Blog: Scientology: Witnessing and Prohibiting - 2014-01-12

From UmbraXenu
Jump to: navigation, search
F0.png Scientology: Witnessing and Prohibiting January 12, 2014, Marty Rathbun, Moving On Up a Little Higher

The following is an excerpt from chapter one of A Course in Graduating From Scientology.

At its core scientology revolves around the auditing process. The word auditing comes from the Latin root audire which means to listen, or to listen and compute. The entire purpose of a scientology auditor is to provide an environment in which an individual may look at his or her life in such an honest fashion that that which is viewed no longer has a hold on that person. Scientology postulates that 'charge' (mental energy) 'erases' through that process. One could just as easily consider that one's witnessed experience objectifies. That is, one's experience moves from the subjective (part of, and affecting oneself) to the objective. In that construct, matters of the mind that tend to drive one on an automatic basis are no longer hidden and automatic. Objectivized energy of the mind is no more capable of driving you than any other person or idea that you can clearly see as apart from yourself. Given a workable methodology for pursuing such objectifying, your own choice in the matter of what to do, what to choose, what to pursue and what to react to can be restored to you. Each time one honestly witnesses in this wise one recognizes a little more about the true nature of self and its relationship with matter, energy, space, time and life. Witnessing is what led the Buddha – and many other sages - toward recognizing the impermanent nature of matter, energy, space, time, and life forms.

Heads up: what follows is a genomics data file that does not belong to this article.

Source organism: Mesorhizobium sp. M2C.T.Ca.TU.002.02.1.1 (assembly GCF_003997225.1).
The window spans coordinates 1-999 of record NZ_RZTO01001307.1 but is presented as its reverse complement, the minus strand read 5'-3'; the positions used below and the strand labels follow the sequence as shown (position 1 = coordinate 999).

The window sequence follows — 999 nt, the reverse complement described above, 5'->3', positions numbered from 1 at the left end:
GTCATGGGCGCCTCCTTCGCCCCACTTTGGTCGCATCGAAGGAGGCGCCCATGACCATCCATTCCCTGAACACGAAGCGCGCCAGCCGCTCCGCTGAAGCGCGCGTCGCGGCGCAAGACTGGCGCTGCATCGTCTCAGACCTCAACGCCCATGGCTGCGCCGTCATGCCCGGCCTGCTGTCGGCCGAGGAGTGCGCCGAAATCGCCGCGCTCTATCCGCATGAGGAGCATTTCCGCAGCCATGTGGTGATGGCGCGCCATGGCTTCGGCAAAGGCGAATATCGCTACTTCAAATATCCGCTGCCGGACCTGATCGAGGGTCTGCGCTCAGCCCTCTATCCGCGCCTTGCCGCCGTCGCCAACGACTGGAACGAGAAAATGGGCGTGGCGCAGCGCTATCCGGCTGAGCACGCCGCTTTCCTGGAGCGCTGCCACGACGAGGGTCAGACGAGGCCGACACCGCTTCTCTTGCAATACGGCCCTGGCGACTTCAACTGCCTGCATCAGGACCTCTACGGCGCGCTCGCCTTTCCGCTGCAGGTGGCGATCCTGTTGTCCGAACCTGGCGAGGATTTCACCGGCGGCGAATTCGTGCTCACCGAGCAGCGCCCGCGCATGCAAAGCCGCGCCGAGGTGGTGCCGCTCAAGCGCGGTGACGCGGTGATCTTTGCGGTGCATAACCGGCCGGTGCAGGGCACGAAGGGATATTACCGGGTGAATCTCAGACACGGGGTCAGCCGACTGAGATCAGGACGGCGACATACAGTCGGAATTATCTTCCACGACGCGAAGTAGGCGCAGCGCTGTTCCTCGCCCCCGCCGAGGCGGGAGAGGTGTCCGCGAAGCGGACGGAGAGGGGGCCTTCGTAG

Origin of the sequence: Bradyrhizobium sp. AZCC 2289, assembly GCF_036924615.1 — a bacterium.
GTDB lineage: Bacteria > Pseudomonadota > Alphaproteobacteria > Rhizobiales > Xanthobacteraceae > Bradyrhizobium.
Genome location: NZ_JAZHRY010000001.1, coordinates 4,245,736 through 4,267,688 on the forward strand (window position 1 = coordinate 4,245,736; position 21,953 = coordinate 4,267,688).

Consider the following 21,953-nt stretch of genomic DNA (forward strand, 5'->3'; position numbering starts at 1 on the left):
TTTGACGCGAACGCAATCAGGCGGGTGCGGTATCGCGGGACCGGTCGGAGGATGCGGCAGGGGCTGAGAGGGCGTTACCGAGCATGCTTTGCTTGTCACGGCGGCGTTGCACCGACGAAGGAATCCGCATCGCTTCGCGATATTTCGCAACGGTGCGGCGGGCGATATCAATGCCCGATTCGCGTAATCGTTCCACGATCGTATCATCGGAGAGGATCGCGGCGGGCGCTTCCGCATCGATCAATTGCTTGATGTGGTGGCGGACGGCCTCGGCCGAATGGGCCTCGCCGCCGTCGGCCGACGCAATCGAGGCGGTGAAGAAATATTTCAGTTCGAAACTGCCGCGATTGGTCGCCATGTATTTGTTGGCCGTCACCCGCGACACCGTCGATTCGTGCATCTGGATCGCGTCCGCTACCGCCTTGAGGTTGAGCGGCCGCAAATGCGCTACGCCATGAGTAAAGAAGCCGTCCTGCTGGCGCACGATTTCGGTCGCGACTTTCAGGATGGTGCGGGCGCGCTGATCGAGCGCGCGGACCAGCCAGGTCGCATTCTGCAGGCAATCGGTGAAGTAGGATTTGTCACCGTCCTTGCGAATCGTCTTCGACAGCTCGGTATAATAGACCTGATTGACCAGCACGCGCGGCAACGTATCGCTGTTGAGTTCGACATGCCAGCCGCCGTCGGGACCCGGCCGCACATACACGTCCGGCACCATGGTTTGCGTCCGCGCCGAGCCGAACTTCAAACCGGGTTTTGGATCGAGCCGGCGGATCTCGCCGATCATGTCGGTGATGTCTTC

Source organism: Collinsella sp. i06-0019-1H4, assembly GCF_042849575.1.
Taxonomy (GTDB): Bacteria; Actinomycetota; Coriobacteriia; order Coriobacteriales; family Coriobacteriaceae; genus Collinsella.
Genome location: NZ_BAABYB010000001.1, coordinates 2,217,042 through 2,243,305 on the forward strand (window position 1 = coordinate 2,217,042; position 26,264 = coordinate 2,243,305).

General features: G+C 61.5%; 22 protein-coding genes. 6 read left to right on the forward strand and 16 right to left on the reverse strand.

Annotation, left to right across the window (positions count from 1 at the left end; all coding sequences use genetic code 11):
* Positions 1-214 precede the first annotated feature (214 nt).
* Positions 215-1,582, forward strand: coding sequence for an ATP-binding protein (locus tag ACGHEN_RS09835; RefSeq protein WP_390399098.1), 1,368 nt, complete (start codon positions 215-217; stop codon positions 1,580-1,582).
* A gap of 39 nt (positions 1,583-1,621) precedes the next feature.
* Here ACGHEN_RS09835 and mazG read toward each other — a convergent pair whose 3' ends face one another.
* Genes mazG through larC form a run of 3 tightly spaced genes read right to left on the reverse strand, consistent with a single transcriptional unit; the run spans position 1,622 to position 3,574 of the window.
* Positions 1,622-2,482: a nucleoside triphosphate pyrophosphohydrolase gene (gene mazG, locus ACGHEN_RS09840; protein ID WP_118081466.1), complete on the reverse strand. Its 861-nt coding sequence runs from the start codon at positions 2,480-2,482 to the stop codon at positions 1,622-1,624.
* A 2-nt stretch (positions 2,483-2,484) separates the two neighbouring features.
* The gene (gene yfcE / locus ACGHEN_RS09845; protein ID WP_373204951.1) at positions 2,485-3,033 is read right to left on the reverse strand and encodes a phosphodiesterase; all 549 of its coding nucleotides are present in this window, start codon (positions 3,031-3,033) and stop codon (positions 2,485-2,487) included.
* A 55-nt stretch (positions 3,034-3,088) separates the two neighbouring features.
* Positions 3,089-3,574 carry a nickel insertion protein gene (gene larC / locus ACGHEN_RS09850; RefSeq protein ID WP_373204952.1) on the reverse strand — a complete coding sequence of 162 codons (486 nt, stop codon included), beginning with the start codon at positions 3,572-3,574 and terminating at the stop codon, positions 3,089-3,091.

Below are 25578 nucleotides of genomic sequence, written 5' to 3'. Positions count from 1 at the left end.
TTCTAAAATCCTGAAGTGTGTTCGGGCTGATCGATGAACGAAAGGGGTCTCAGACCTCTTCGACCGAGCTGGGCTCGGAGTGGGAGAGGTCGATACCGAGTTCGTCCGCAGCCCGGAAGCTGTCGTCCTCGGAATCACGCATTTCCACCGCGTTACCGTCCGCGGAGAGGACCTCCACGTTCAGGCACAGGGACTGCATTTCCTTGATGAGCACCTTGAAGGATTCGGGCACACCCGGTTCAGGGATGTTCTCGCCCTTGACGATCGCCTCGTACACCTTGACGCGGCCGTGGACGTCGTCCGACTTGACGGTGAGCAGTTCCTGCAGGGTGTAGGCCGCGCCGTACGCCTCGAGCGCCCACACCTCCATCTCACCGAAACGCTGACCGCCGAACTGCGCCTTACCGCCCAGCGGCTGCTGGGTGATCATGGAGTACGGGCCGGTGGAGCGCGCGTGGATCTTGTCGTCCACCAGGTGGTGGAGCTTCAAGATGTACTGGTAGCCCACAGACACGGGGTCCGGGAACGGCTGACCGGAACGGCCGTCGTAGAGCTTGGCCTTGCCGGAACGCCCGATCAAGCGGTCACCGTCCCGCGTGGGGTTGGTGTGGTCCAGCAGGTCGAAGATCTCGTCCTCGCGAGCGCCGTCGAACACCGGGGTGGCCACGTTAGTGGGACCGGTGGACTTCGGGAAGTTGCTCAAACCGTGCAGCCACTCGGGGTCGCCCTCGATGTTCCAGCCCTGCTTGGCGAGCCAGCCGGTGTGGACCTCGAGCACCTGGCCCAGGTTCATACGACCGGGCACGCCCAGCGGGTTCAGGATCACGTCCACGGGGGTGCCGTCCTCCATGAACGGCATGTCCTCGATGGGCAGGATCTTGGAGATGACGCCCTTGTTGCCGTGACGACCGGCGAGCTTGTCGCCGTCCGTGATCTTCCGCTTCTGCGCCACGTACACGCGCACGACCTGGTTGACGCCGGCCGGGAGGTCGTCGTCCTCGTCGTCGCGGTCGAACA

It is my view that any time devoted to honestly viewing the content of your mind, your experience, what arises in consciousness, is progress in moving the external world back out of one's head where it no longer drives you. That is so provided one is permitted to do so on a self-determined basis and to cease once one's attic is cleared to one's own satisfaction. Hubbard once described the mechanics of auditing in this very wise in the book Evolution of a Science.